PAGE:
The most common career tips are:
Data and research suggest that it is better to ignore this kind of advice as it is often harmful, even if it feels intuitively right.
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In work settings, people don't want to see your unfiltered and unchecked personality. In job interviews, people are interested in the best version of you.
What to do: In any high-stakes situation, you will be rewarded if you manage your public image and display self-control. The best approach is to read the room and work out what is expected of you. Then be emotionally intelligent enough to change your behaviour accordingly.
In the perfect world, you would not need to promote and brand yourself. But in the real world, style will get you farther than substance. Research shows that connections, impressions, and showmanship beat talent and potential.
What to do: Your brand is more important to your career success than your work. This means you should learn how to (humbly) be your loudest cheerleader. Observe people in power and try to understand what problems they want to solve. Then show and tell how you can help.
Focusing on your strengths is much easier than keeping your weaknesses in check. But this exactly what you need to do. For example, the smartest person who lacks empathy and humility will seem arrogant and cold.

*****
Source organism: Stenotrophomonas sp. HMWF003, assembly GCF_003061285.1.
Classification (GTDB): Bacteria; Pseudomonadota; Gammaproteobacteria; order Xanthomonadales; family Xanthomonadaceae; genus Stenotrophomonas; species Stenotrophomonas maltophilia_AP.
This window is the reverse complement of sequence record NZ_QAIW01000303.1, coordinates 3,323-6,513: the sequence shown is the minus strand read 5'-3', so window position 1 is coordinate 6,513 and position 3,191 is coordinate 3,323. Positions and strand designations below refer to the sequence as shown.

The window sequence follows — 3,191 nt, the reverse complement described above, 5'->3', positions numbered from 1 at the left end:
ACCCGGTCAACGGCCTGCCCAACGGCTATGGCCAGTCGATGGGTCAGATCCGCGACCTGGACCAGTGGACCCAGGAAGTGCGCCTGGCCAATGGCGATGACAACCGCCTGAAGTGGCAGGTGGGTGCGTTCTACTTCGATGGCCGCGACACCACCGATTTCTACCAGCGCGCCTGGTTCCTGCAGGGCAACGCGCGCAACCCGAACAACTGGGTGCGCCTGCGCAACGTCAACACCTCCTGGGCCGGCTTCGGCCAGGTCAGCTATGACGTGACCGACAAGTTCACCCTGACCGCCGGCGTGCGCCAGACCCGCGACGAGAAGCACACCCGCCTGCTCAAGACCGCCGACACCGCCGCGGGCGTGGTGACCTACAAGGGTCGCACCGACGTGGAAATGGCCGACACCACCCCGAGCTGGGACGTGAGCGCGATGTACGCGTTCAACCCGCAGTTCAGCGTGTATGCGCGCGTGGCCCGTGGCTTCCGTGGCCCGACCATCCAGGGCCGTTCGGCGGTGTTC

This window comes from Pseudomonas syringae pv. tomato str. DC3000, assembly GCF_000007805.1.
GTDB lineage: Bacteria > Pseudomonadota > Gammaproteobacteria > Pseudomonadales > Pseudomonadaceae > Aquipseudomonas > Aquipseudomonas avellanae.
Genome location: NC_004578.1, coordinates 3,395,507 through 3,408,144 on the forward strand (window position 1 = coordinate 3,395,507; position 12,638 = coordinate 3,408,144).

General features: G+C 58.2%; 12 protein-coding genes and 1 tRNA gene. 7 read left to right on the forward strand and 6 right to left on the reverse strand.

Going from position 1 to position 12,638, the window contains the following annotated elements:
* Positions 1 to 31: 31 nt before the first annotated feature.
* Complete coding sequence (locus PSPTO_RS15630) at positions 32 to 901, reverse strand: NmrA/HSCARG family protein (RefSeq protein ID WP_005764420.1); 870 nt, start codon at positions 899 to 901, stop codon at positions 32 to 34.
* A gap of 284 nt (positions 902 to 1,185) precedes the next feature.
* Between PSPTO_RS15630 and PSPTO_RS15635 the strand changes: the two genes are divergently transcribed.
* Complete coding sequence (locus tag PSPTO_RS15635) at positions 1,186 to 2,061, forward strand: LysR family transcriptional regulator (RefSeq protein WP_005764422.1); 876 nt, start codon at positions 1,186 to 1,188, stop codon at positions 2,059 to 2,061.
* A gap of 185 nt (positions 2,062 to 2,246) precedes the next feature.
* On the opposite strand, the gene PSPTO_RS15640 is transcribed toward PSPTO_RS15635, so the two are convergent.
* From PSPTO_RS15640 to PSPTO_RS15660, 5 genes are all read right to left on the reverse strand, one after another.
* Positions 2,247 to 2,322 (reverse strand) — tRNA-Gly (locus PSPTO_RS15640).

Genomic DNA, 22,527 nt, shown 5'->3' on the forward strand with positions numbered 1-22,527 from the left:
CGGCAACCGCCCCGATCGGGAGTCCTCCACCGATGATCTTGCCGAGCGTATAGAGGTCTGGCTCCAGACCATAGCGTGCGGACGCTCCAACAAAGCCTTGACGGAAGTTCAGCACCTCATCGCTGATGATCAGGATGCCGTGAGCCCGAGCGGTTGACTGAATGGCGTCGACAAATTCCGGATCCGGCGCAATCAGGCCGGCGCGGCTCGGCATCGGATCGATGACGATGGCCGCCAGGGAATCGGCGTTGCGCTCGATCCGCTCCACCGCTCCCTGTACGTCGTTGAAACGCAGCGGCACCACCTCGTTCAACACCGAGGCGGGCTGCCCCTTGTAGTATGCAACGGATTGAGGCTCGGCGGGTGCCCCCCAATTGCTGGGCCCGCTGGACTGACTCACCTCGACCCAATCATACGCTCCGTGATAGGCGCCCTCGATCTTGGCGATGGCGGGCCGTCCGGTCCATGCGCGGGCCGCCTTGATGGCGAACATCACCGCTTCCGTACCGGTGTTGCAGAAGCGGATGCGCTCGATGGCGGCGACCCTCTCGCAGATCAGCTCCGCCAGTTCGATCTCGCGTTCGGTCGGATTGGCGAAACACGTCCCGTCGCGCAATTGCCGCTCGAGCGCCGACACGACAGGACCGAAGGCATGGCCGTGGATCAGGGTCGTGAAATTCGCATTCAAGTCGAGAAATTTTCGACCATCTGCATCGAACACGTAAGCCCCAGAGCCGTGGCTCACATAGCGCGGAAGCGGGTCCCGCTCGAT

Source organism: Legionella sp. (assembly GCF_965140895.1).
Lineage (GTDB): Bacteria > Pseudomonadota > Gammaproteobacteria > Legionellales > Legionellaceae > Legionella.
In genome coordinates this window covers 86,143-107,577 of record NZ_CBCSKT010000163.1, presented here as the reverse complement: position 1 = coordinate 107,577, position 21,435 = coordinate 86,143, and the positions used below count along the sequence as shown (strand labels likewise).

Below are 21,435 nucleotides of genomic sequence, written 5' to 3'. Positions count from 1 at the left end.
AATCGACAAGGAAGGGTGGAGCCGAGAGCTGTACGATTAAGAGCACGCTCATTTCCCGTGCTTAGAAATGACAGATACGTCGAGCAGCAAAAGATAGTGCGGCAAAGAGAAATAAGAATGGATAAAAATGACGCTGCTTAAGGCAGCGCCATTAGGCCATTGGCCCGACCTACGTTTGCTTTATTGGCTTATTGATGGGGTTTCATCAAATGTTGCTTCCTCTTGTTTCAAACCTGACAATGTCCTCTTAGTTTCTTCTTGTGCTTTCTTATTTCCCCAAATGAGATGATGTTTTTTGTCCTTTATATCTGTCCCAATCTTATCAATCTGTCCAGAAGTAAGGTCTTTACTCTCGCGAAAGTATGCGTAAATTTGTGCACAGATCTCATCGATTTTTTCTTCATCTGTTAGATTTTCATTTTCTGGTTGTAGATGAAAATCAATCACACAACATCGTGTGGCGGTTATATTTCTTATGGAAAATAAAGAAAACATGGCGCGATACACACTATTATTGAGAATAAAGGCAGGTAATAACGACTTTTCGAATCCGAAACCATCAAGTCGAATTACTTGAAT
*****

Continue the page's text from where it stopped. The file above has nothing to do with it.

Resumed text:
What to do: If you want to adapt to the real world and make a strong impression, celebrate your strengths, but also make a point to identify your weaknesses. Knowing your shortcomings may drive you to get better at it.
This is only useful advice if your passion aligns with the job market demand. Passions are also short-lived - you may be passionate about writing, but next year you might be passionate about animation. Narrowing down on your passion and the industries you love will limit your perspective and hamper your development.
What to do:
If you've moved from an individual role to a more team-centred position, working as part of a team may at first pose a challenge.
But, there are ways to overcome this problem and learn how to work together in a team.
Prepare like a pro for your next job interview.
We can't have it all and do it all by ourselves. Building a supportive community across work colleagues and your personal life creates a balance to enable you to handle challenges and do more.
Model behaviors that encourage balance, and talk openly about what balance looks like. It means spending extra effort to deliver on a deadline can be balanced with flexibility and personal time. It means balancing business growth with a focus on career growth for individuals. And, it means proving employees with the tools and permission to find their right balance.